how close is that hotel in the window? Light, lost; lowers lucre
More change + less light in Flower District loft = less value
I’ve had my internet eye on a West 28th Street loft for a buyer customer and had a chance to see it at an open house today. 1300 sq ft of “[u]nique loft with beautiful hardwood floors, original tin ceilings, open kitchen, 2 bathrooms, great light” seemed like something to check out, either at its September 14 price of $995k or especially at its September 20 price of $800k (it started in April at $1.195mm).
What’s down with that pricing? The listing agent (Paddington Zwigard at Brown Harris) sells a lot of lofts; she knows her stuff.
Having seen it “in person” I must say that the loft needs a lot more work than the listing (details here) implies. I knew already that the block is very commercial, with the last vestiges of the wholesale flower businesses on both sides of 28th St, but I was surprised at how worn the hallway was. But a lot of old loft buildings in commercial areas have crummy hallways and busy street scenes.
accounting for big dollar reductions
Although the unit needs a lot of work, that’s not the point of this story or the reason for its pricing slide. The unit is in the back of the building, not too far from the back of its 29th St neighbor, with four large windows giving some light from the rear. Four large windows on the east provide most of the light (and all of the “great light” touted in the listing). Today.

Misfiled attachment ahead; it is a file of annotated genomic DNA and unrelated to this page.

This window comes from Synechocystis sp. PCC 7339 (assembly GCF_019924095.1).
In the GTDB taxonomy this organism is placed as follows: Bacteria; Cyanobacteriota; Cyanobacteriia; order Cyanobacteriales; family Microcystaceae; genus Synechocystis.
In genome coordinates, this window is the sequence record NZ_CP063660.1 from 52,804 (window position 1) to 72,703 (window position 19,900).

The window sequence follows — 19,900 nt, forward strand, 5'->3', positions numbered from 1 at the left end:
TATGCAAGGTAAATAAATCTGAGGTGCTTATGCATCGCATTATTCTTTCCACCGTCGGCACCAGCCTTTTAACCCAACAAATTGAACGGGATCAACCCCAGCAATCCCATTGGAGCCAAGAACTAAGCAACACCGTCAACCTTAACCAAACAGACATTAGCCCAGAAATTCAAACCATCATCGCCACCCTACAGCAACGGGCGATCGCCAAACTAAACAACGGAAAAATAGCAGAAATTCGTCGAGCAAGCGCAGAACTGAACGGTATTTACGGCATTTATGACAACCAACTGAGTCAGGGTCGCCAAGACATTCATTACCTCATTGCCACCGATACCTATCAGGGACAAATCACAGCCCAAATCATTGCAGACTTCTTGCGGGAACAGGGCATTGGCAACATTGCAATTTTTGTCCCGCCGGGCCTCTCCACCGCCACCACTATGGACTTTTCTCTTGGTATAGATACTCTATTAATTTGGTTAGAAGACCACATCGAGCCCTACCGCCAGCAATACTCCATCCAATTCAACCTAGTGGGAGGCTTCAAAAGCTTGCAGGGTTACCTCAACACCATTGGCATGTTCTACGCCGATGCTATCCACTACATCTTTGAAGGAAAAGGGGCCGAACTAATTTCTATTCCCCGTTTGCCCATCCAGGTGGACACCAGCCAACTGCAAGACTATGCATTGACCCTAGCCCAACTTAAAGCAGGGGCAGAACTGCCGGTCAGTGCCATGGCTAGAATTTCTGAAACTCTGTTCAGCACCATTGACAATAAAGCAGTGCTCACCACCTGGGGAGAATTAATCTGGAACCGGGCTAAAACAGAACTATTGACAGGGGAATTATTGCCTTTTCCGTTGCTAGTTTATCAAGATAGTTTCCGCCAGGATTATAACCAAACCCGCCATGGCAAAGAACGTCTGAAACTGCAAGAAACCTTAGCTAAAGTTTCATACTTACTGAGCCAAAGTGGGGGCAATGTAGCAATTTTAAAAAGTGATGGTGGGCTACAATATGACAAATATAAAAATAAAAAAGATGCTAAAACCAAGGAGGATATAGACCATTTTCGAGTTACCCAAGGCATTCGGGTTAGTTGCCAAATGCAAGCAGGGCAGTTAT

Seems that there is a 16 story hotel planned for the burned out commercial shell next door. The agent at the open house did not know how close the new hotel would come to the windows in 4D, but expressed the view that “all” eastern light would be lost.
Labor Day might not have been happy
That owner and Zwigard must have had a painful heart-to-heart after Labor Day (remember the post about post-Labor Day price drops?). They decided to drop $155k the week after Labor Day, then another $195k a week later. That is serious pain.
I will try to figure out when news of the hotel plans got out, but it looks as though the owner or agent discovered that problem this month.
test case of 2D with no light
Interesting that the same footprint on the second floor has been for sale since June – without any eastern windows at all. #2D was initially offered at $995k but that post-Labor Day discussion resulted in a drop to $925k. Without any light except from the rear windows, that unit is marketed by Corcoran’s Adam McLaughlin as “a quiet, generous space to create an urban sanctuary” “on the second floor in the rear of the building, [with] low light”. Note the white floors, white walls, white ceilings in the listing photos – they know they are dealing with a poorly lighted space.
So no surprises about light for anyone visiting 2D. But 4D visitors are in for a big surprise – and an explanation for dramatically dropping dollars.
© Sandy Mattingly 2006